This is weird on two counts for me. Ben the Vet listened in on a phone-in agony uncle radio show in which it seems an American actor, Paul Rudd, dished out advice to a women who was concerned that her dog was ‘addicted to television’. Sounds odd. How does she know? I mean her dog might watch TV a bit but that does not mean he/she is addicted. It is more likely that the dog’s owner is addicted to the TV which is why it is on all the time. She could simply turn it off and take her dog for a walk instead. <.p>
It gets weirder as the actor recommends treating the ‘addicted’ dog with a human antidepressant, Trazodone, which has been adapted for pet use. Ben the Vet politely criticises Mr Rudd because you should only administer drugs to your cat or dog under veterinary supervision.
But also, it seems extraordinary that the tranquilliser was recommended at all. Surely drugs should be minimised at all times as all of them are poisonous to some degree. The only relevant question about drugs is are the upsides bigger than the downsides?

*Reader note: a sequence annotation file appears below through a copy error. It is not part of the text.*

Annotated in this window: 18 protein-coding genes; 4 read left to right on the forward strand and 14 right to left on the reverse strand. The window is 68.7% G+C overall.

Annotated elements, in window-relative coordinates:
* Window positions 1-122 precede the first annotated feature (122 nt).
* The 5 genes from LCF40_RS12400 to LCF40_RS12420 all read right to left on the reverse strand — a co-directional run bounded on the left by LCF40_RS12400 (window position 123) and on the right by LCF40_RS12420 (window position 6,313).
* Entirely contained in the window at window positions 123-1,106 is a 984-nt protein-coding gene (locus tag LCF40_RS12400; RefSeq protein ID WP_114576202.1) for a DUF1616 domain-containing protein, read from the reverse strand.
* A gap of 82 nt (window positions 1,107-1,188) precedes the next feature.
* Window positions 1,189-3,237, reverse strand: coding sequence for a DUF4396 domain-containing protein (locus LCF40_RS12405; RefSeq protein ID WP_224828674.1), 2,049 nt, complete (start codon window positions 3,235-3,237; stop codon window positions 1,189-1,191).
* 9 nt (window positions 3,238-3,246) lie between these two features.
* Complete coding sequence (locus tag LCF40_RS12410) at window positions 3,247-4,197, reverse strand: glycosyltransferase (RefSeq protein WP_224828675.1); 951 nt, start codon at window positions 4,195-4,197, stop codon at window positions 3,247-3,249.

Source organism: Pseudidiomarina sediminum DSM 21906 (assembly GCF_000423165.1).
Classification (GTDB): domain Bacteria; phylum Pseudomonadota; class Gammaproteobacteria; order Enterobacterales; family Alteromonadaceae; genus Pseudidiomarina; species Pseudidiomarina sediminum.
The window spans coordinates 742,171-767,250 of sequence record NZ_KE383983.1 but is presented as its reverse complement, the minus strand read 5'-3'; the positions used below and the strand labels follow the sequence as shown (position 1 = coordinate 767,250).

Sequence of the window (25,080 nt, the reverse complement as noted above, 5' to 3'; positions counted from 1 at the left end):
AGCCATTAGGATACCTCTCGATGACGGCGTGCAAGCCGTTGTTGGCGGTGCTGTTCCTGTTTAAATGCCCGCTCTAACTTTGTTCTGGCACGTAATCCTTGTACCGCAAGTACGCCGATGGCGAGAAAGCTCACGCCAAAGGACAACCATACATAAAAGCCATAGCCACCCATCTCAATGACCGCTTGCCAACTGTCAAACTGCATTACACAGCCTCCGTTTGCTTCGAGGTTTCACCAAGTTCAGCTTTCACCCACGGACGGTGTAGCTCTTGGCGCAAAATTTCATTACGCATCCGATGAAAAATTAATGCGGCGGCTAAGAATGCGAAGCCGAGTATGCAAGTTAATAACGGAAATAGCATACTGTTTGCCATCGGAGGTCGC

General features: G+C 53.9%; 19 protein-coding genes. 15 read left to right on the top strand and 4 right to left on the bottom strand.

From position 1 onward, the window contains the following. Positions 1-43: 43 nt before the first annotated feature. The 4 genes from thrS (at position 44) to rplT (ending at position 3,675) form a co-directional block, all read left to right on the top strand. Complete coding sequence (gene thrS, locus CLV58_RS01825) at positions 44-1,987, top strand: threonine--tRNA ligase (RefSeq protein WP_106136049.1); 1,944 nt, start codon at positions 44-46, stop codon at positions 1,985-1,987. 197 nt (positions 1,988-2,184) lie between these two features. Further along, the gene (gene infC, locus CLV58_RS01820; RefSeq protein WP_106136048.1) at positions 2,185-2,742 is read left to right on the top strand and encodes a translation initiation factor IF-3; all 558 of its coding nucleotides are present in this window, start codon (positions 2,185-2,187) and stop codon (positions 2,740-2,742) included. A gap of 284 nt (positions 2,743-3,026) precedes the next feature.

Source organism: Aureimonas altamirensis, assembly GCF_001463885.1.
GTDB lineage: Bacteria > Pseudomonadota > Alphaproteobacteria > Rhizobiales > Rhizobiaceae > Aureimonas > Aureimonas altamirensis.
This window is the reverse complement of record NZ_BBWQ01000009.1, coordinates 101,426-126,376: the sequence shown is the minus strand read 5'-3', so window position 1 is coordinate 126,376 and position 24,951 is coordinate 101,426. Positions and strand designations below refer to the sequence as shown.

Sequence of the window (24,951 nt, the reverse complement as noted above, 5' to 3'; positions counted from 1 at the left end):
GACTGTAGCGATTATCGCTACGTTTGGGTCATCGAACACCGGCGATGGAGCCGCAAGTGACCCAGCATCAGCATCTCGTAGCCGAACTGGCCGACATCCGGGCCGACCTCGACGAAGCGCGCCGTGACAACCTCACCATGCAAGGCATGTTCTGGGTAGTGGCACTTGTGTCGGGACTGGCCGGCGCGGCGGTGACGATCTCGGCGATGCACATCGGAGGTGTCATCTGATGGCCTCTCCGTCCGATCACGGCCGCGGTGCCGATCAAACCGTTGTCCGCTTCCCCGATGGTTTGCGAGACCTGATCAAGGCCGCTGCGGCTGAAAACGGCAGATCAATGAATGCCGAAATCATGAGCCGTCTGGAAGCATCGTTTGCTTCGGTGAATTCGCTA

I could be wrong but veterinarians in America tend to be freer in prescribing drug treatments for cats and dogs than their counterparts in the UK. I think you have to be really, really careful when prescribing antidepressants for pets because you can never be sure that the animal is depressed and/or anxious.
The decision is dependent on a good amount of guesswork. The ‘cure’ is likely to be a change to the environment. A change to the caregiving. Those sorts of controllable and physical things compared to altering the brain chemistry with chemicals.
To medicate the pet out of the stresses caused by an environmental problem due to inadequate caretaking (if that is the case and I don’t know) is a bad decision.
Rudd recommended the drug because he had done the same with his dog.
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